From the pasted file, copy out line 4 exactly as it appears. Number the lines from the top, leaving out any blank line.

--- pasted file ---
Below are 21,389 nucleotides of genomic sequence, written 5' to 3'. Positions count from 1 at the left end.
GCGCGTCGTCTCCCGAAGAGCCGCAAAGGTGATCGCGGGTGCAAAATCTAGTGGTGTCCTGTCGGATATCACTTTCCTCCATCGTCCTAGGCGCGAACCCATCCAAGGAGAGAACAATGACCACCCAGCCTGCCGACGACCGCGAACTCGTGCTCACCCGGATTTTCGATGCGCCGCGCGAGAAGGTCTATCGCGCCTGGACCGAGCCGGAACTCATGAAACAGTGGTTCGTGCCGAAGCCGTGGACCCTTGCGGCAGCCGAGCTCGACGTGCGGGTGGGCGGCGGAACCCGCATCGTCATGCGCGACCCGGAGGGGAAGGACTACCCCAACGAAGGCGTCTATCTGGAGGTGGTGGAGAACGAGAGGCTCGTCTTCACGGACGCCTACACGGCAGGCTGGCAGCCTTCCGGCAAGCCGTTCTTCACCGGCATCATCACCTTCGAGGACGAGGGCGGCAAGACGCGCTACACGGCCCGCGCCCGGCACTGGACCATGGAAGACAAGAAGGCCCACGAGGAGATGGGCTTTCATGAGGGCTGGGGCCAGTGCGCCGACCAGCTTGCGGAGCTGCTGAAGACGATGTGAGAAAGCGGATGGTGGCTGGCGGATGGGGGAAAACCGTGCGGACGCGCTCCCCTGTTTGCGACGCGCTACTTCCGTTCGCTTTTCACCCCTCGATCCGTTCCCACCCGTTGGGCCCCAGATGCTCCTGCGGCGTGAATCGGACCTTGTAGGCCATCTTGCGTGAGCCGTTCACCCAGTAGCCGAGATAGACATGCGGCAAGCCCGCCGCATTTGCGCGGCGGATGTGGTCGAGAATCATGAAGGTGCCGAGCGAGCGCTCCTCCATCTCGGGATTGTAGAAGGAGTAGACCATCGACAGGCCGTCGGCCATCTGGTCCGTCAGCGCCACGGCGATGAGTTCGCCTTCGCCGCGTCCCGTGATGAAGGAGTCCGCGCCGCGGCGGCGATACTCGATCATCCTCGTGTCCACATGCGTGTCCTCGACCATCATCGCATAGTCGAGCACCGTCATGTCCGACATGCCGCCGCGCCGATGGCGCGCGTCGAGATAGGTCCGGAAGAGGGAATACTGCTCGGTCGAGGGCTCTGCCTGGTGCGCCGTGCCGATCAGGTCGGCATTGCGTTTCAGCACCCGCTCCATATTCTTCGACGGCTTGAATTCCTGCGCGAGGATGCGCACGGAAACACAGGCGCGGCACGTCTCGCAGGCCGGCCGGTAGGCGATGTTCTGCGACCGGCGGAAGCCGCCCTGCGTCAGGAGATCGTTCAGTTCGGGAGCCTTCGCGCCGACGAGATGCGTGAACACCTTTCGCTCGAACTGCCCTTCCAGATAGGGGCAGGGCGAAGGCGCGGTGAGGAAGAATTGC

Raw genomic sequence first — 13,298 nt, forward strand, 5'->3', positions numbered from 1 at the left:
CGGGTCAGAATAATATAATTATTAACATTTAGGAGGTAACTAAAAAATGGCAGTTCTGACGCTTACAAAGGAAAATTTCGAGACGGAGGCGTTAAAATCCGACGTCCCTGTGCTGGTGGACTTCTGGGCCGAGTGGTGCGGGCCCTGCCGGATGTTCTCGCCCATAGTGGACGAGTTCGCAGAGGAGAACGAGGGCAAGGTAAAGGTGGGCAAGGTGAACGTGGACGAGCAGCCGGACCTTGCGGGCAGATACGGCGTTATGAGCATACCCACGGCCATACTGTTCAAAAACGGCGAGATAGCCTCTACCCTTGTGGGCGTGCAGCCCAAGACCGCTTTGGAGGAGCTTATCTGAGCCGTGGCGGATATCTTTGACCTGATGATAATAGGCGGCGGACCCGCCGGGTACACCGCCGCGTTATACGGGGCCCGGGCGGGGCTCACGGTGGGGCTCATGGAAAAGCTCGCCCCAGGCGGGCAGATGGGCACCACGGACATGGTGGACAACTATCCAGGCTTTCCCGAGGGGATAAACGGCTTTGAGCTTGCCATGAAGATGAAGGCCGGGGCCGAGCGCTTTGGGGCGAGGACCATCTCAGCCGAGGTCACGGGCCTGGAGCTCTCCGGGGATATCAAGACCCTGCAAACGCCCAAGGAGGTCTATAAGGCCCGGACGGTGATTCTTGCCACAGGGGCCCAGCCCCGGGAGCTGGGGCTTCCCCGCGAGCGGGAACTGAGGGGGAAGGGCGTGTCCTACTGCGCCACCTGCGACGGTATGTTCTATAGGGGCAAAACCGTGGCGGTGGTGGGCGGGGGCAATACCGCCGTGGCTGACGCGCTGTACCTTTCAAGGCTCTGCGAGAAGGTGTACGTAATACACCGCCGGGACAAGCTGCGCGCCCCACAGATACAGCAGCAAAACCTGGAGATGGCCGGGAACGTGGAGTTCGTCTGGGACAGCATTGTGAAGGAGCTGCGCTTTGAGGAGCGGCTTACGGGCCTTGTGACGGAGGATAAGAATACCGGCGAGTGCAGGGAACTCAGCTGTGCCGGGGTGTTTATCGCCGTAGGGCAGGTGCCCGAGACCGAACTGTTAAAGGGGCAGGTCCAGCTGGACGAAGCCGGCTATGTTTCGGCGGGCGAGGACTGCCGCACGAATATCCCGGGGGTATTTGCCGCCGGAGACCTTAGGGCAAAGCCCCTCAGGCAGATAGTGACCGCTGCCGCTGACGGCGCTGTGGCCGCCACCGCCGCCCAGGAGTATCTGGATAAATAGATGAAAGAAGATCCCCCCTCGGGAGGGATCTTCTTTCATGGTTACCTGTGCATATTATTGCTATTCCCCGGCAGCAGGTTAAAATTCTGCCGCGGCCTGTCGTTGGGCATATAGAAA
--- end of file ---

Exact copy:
CGGGTCAGAATAATATAATTATTAACATTTAGGAGGTAACTAAAAAATGGCAGTTCTGACGCTTACAAAGGAAAATTTCGAGACGGAGGCGTTAAAATCCGACGTCCCTGTGCTGGTGGACTTCTGGGCCGAGTGGTGCGGGCCCTGCCGGATGTTCTCGCCCATAGTGGACGAGTTCGCAGAGGAGAACGAGGGCAAGGTAAAGGTGGGCAAGGTGAACGTGGACGAGCAGCCGGACCTTGCGGGCAGATACGGCGTTATGAGCATACCCACGGCCATACTGTTCAAAAACGGCGAGATAGCCTCTACCCTTGTGGGCGTGCAGCCCAAGACCGCTTTGGAGGAGCTTATCTGAGCCGTGGCGGATATCTTTGACCTGATGATAATAGGCGGCGGACCCGCCGGGTACACCGCCGCGTTATACGGGGCCCGGGCGGGGCTCACGGTGGGGCTCATGGAAAAGCTCGCCCCAGGCGGGCAGATGGGCACCACGGACATGGTGGACAACTATCCAGGCTTTCCCGAGGGGATAAACGGCTTTGAGCTTGCCATGAAGATGAAGGCCGGGGCCGAGCGCTTTGGGGCGAGGACCATCTCAGCCGAGGTCACGGGCCTGGAGCTCTCCGGGGATATCAAGACCCTGCAAACGCCCAAGGAGGTCTATAAGGCCCGGACGGTGATTCTTGCCACAGGGGCCCAGCCCCGGGAGCTGGGGCTTCCCCGCGAGCGGGAACTGAGGGGGAAGGGCGTGTCCTACTGCGCCACCTGCGACGGTATGTTCTATAGGGGCAAAACCGTGGCGGTGGTGGGCGGGGGCAATACCGCCGTGGCTGACGCGCTGTACCTTTCAAGGCTCTGCGAGAAGGTGTACGTAATACACCGCCGGGACAAGCTGCGCGCCCCACAGATACAGCAGCAAAACCTGGAGATGGCCGGGAACGTGGAGTTCGTCTGGGACAGCATTGTGAAGGAGCTGCGCTTTGAGGAGCGGCTTACGGGCCTTGTGACGGAGGATAAGAATACCGGCGAGTGCAGGGAACTCAGCTGTGCCGGGGTGTTTATCGCCGTAGGGCAGGTGCCCGAGACCGAACTGTTAAAGGGGCAGGTCCAGCTGGACGAAGCCGGCTATGTTTCGGCGGGCGAGGACTGCCGCACGAATATCCCGGGGGTATTTGCCGCCGGAGACCTTAGGGCAAAGCCCCTCAGGCAGATAGTGACCGCTGCCGCTGACGGCGCTGTGGCCGCCACCGCCGCCCAGGAGTATCTGGATAAATAGATGAAAGAAGATCCCCCCTCGGGAGGGATCTTCTTTCATGGTTACCTGTGCATATTATTGCTATTCCCCGGCAGCAGGTTAAAATTCTGCCGCGGCCTGTCGTTGGGCATATAGAAA